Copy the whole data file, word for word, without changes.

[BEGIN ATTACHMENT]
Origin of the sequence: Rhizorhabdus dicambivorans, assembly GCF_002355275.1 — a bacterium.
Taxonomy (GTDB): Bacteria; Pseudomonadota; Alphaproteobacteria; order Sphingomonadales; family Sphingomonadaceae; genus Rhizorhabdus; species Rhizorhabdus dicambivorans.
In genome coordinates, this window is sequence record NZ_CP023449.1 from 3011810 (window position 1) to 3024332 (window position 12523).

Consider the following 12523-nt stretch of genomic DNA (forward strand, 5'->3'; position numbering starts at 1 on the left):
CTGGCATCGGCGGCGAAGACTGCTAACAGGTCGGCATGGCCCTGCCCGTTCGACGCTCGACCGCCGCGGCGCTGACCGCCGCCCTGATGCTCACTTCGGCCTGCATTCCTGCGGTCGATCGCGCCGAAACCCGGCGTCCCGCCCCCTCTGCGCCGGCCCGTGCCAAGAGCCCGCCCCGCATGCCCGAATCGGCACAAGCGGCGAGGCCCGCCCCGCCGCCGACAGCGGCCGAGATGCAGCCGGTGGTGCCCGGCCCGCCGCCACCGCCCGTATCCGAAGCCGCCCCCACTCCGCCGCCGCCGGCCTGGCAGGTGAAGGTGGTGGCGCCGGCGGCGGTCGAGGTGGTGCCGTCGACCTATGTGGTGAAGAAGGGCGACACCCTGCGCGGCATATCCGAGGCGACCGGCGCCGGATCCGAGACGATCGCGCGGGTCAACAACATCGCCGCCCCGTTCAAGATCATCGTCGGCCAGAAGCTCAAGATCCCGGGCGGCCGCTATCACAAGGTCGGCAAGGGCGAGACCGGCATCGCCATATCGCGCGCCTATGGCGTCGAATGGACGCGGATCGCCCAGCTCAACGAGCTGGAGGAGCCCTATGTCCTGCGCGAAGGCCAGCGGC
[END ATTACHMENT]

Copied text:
Origin of the sequence: Rhizorhabdus dicambivorans, assembly GCF_002355275.1 — a bacterium.
Taxonomy (GTDB): Bacteria; Pseudomonadota; Alphaproteobacteria; order Sphingomonadales; family Sphingomonadaceae; genus Rhizorhabdus; species Rhizorhabdus dicambivorans.
In genome coordinates, this window is sequence record NZ_CP023449.1 from 3011810 (window position 1) to 3024332 (window position 12523).

Consider the following 12523-nt stretch of genomic DNA (forward strand, 5'->3'; position numbering starts at 1 on the left):
CTGGCATCGGCGGCGAAGACTGCTAACAGGTCGGCATGGCCCTGCCCGTTCGACGCTCGACCGCCGCGGCGCTGACCGCCGCCCTGATGCTCACTTCGGCCTGCATTCCTGCGGTCGATCGCGCCGAAACCCGGCGTCCCGCCCCCTCTGCGCCGGCCCGTGCCAAGAGCCCGCCCCGCATGCCCGAATCGGCACAAGCGGCGAGGCCCGCCCCGCCGCCGACAGCGGCCGAGATGCAGCCGGTGGTGCCCGGCCCGCCGCCACCGCCCGTATCCGAAGCCGCCCCCACTCCGCCGCCGCCGGCCTGGCAGGTGAAGGTGGTGGCGCCGGCGGCGGTCGAGGTGGTGCCGTCGACCTATGTGGTGAAGAAGGGCGACACCCTGCGCGGCATATCCGAGGCGACCGGCGCCGGATCCGAGACGATCGCGCGGGTCAACAACATCGCCGCCCCGTTCAAGATCATCGTCGGCCAGAAGCTCAAGATCCCGGGCGGCCGCTATCACAAGGTCGGCAAGGGCGAGACCGGCATCGCCATATCGCGCGCCTATGGCGTCGAATGGACGCGGATCGCCCAGCTCAACGAGCTGGAGGAGCCCTATGTCCTGCGCGAAGGCCAGCGGC